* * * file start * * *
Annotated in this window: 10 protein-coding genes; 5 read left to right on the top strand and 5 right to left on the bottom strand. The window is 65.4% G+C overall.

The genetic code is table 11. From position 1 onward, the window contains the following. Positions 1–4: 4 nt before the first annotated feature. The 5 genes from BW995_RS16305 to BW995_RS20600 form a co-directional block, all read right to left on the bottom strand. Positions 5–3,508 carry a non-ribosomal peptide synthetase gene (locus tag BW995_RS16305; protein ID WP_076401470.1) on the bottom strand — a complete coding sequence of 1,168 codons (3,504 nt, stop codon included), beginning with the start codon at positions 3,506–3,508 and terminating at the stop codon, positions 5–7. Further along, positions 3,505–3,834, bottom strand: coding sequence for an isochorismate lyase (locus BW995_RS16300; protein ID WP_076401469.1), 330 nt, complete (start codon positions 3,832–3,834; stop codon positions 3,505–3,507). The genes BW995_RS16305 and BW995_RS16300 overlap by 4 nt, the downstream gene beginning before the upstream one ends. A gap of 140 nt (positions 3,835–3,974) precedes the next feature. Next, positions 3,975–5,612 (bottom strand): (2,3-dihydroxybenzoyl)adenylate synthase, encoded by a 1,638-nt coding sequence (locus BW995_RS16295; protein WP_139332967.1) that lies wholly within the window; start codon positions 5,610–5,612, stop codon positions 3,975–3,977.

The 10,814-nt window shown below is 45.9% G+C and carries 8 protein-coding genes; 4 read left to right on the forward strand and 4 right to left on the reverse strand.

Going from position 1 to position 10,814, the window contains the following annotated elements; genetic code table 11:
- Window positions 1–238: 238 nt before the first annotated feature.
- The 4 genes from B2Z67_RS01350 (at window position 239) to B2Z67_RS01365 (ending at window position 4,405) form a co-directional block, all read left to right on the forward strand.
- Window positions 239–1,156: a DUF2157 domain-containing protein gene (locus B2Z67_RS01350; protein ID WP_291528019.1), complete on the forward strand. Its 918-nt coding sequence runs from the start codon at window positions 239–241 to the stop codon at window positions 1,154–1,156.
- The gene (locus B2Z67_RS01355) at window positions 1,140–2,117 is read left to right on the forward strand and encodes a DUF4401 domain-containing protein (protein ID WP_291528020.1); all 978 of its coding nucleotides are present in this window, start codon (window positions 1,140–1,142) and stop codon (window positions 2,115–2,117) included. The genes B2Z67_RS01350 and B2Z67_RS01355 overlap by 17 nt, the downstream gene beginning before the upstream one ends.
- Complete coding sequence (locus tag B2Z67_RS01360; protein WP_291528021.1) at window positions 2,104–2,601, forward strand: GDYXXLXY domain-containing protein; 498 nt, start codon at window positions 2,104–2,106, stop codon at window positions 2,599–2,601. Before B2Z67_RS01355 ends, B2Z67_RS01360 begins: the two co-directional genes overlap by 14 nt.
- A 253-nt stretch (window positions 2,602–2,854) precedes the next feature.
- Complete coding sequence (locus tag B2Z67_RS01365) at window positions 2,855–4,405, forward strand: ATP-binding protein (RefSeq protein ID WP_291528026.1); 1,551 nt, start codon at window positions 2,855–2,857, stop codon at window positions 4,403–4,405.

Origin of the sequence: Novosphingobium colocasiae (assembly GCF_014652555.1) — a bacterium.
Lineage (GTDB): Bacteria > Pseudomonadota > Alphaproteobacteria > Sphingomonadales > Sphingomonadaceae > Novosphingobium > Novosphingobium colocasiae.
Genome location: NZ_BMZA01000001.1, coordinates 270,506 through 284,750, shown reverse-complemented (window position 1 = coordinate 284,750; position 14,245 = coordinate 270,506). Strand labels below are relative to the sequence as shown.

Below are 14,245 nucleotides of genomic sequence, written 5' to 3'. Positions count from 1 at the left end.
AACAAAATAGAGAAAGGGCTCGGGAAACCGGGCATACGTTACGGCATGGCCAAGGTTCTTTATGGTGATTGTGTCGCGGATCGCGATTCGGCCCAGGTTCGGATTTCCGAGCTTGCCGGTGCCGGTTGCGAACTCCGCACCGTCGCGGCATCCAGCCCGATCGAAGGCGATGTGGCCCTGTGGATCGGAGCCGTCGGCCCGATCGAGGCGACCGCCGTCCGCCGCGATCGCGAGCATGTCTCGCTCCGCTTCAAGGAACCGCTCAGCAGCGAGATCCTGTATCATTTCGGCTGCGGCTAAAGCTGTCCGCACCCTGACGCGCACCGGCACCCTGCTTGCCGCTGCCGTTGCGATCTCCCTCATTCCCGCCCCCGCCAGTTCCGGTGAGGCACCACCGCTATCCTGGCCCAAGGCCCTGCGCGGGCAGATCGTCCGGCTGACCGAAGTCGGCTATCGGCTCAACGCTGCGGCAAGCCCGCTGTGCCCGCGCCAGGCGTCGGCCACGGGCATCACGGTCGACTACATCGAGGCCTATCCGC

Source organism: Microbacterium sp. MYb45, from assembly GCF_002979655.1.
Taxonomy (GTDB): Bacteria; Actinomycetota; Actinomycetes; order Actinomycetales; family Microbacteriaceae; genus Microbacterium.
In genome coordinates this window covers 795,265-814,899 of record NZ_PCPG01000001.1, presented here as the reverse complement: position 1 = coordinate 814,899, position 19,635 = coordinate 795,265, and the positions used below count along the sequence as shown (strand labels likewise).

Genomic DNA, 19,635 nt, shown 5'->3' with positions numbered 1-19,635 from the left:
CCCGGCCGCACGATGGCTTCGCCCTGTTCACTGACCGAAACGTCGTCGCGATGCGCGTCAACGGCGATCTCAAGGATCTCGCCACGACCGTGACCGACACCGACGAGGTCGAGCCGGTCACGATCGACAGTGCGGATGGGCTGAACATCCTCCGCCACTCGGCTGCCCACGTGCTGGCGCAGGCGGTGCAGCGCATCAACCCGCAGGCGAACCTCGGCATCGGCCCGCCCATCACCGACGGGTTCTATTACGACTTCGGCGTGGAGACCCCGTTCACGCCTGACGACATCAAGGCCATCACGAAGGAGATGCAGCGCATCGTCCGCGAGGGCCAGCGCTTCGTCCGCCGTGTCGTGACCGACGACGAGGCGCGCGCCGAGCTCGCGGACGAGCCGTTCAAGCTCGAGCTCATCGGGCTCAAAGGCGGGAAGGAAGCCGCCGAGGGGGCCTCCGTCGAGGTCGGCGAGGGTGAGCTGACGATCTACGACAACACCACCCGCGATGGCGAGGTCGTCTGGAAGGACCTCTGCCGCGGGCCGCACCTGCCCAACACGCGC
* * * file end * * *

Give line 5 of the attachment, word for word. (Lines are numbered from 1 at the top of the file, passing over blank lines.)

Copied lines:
- Window positions 1–238: 238 nt before the first annotated feature.